Oxford is a beautiful place, famous for its university and fine medieval buildings. But it also stands as symbol of Britain’s housing crisis, branded the country’s least affordable city with average property prices 11.5 times the area’s average annual wage. This is partly a story of success, with families, firms and students drawn towards the dreaming spires. Yet a significant slice is overspill from London, reflecting the intensity of property shortages in southern England.
There are many complex reasons for the housing failures that blight so many lives, as UnHerd examined in its Home Truths series last week. And it will take many years to tackle a legacy of Westminster ineptitude and local authority weakness. Yet there is one simple dragon to slay that would speed up resolution of this crisis. Green belt.
This has been recognised by Susan Brown, the new leader of Oxford City Council. In one of her first acts, she declared her desire to slacken the green belt that is stifling development. “There is no ability to build enough dwellings to meet our housing needs within the city’s boundaries,” she said last week.
She was attacked instantly by the Campaign to Protect Rural England, which has long seen its main mission to be safeguarding such sacred spaces. This was predictable: the bosses and bores of this body increasingly appear like druids from an ancient sect, determined to resist change however antiquated and risible their arguments. “The very purpose of the green belt is to prevent urban sprawl,” said one local trustee.
And herein lies the problem. Green belt is an outmoded concept that is strangling cities, destroying countryside and forcing people to commute hefty distances. It was launched after the Second World War, when 15 million fewer people lived on these islands. Since then, it has grown like knotweed, now covering more than one-eighth of the country.
In the London region it is three times bigger than the capital, creating a giant doughnut that forces people to live further and further from workplaces in distant commuter towns. The same is seen in cities such as Oxford and York, with Green Belt bigger than the place it is supposedly protecting.
Almost half the land in England is protected. This includes glorious national parks and many rightly protected nature areas – yet the bulk of this is green belt. Duncan Sandys, the Tory minister behind its expansion in the 1950s, said such areas did not need to be green nor attractive since the purpose was to prevent development. So what a shame this concept was not given a less bucolic moniker; instead, it sounds leafy and lush, so few politicians dare attack something that ossified into a sanctified slab of British heritage hardly less worshipped than the health service.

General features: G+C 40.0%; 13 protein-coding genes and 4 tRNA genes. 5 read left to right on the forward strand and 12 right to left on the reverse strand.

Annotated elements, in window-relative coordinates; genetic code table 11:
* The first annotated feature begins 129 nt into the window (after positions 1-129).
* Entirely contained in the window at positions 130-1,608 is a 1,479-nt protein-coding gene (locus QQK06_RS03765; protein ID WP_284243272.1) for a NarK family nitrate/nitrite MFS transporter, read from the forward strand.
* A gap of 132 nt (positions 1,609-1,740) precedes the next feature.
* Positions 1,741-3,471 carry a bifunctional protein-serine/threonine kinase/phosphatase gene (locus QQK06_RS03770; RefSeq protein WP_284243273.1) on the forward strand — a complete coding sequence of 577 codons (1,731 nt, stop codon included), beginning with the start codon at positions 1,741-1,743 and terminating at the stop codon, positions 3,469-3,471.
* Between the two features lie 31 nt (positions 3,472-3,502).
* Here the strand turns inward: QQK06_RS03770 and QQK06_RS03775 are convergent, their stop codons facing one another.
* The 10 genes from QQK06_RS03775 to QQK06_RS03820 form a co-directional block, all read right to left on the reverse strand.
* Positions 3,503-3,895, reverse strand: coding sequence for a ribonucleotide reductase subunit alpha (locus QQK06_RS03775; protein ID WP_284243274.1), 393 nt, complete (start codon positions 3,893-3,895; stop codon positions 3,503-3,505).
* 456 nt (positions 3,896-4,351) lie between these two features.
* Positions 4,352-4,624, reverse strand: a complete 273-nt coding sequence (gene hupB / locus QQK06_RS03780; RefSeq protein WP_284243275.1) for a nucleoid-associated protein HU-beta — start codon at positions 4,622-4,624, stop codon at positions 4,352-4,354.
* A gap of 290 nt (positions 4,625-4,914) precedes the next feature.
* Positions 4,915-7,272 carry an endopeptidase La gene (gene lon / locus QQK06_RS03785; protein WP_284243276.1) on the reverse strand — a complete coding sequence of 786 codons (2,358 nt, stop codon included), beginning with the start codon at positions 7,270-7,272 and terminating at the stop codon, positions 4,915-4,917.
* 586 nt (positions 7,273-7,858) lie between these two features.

Some of this land is worthy of the name. Yet more than half is used for intensive farming, which could not be further removed from arcadian ideals with often limited public access, barren fields drenched in chemicals and grim lack of wild creatures. Great chunks are grey or sludge brown, given over to airports, gravel pits, railway embankments and water treatment works. There is often greater biodiversity in all our carefully-nurtured city gardens. Meanwhile school playing fields are sold off, transport systems overflow and essential urban development gets squashed into poorer parts of cities rather than richer zones spared by proximity to green belt.
Certainly there is room for new homes within existing urban areas – as highlighted by a recent Centre for Cities report showing our cities to be less built up than many European counterparts. ‘The densest square kilometre in the country, with a population of 20,000, is in the London neighbourhood of Maida Vale — an affluent area which doesn’t exactly fit the stereotype of an urban jungle,’ said researcher Hugo Bessis. Compare this with Barcelona, one of the world’s great cities, which has density of up to 53,000 people per square kilometre. But driving up urban density is not a short-term fix for one of the nation’s most pressing problems.
The green belt is a powerful weapon in hands of those nimbies who are such a strong force in our planning system as they protect bricks and mortar that represent key assets. I have often heard well-heeled Labour voters in my area of north London bemoan nearby new developments even as they berate Tory policies ‘attacking’ less prosperous people. And note how MPs call for solutions to the housing crisis – then without slightest embarrassment find reasons to oppose schemes that upset their constituents. Theresa May opposed dozens of new homes in a green field site in Cookham, then demanded urgent reforms to boost new-build numbers.
We must review that green belt map – not scrap it, but modernise an idea designed for distant times that does not suit modern needs. The main aim of the original policy was to stymie the spread of London into surrounding fields and woods, yet more than one-fifth of land mass in a city facing chronic shortage of housing supply is now green belt. ‘This leaves us with the strange yet taken-for-granted situation that green belt prevents development inside London,’ reflected Alan Mace, an urban planning expert at the London School of Economics.
Carving off a few chunks of this often-misnamed land in areas of urgent housing need would be a major boon for families and firms across England. In London, one million more homes could be built in return for giving up less than 4% of green belt, revealed the Adam Smith Institute three years ago. The same is true of many other besieged towns and cities. For the sake of the British economy, the environment, the creaking transport system and, above all, the well-being of many citizens, we need to urgently loosen the green belt.